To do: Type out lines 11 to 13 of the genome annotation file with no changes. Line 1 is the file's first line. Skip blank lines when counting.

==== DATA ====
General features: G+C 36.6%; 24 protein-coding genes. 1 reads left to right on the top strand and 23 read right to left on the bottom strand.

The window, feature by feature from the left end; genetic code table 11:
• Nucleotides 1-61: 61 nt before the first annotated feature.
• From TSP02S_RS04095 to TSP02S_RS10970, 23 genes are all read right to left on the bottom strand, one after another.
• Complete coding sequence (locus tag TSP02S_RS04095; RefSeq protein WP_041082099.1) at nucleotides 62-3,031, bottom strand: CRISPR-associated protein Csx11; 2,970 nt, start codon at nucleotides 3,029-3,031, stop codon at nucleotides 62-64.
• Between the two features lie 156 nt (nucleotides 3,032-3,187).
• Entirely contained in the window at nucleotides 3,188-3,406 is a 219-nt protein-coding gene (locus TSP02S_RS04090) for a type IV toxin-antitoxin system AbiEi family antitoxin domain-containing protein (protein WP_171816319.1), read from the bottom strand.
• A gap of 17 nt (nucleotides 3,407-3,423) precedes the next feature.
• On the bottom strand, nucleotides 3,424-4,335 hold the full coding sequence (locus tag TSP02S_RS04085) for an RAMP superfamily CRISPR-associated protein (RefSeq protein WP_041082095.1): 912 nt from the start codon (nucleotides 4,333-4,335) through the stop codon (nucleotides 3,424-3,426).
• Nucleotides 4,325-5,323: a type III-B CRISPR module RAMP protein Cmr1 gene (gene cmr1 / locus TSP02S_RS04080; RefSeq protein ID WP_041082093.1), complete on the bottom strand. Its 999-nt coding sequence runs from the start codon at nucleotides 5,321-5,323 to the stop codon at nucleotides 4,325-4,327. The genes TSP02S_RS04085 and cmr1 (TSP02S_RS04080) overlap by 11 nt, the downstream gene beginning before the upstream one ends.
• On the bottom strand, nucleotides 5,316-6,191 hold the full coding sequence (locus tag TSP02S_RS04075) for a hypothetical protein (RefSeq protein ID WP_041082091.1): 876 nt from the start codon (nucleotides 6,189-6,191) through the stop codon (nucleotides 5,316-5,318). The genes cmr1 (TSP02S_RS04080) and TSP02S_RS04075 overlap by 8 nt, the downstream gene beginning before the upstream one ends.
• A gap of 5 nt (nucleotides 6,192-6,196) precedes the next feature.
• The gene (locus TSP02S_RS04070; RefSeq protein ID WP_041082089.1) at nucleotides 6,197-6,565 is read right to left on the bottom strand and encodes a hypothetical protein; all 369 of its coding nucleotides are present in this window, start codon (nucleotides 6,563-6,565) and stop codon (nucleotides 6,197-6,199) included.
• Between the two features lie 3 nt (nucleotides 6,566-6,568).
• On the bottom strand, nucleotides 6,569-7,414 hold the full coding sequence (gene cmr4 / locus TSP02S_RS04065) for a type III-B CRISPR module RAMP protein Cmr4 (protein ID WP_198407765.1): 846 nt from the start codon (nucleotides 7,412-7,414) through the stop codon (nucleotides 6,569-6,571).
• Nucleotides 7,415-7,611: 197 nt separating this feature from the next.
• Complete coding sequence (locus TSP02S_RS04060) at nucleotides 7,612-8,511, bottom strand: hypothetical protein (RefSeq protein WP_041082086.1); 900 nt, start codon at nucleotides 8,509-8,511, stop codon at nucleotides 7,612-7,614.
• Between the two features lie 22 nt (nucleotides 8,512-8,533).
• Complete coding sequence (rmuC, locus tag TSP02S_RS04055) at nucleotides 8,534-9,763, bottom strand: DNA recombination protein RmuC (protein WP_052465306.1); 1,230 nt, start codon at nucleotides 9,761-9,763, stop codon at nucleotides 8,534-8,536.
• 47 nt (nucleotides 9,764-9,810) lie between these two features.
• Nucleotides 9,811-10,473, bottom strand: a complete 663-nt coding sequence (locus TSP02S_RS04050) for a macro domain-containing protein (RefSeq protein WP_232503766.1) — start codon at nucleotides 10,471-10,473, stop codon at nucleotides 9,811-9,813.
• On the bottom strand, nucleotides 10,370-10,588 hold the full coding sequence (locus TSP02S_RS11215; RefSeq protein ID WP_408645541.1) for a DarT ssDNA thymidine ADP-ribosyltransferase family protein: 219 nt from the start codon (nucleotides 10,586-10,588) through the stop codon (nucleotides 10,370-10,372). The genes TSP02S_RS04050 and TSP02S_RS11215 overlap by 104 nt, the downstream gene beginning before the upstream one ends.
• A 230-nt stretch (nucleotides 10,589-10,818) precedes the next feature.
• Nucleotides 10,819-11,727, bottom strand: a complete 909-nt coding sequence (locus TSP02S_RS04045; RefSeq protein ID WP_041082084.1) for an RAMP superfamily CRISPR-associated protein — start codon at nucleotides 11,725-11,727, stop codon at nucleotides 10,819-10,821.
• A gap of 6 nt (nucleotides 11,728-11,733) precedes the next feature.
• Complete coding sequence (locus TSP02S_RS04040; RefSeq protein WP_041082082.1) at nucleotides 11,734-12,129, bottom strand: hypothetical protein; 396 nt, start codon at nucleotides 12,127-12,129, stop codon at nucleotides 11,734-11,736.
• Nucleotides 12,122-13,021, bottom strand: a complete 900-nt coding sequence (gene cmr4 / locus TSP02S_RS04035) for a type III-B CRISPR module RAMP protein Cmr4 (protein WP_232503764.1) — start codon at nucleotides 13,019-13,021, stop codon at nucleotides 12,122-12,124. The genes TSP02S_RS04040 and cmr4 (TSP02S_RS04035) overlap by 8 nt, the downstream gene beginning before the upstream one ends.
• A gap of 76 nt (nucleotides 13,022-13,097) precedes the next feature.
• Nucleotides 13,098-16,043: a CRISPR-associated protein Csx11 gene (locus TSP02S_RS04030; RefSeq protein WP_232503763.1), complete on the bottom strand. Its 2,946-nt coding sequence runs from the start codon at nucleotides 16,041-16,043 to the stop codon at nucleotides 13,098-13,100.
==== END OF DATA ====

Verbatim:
• On the bottom strand, nucleotides 5,316-6,191 hold the full coding sequence (locus tag TSP02S_RS04075) for a hypothetical protein (RefSeq protein ID WP_041082091.1): 876 nt from the start codon (nucleotides 6,189-6,191) through the stop codon (nucleotides 5,316-5,318). The genes cmr1 (TSP02S_RS04080) and TSP02S_RS04075 overlap by 8 nt, the downstream gene beginning before the upstream one ends.
• A gap of 5 nt (nucleotides 6,192-6,196) precedes the next feature.
• The gene (locus TSP02S_RS04070; RefSeq protein ID WP_041082089.1) at nucleotides 6,197-6,565 is read right to left on the bottom strand and encodes a hypothetical protein; all 369 of its coding nucleotides are present in this window, start codon (nucleotides 6,563-6,565) and stop codon (nucleotides 6,197-6,199) included.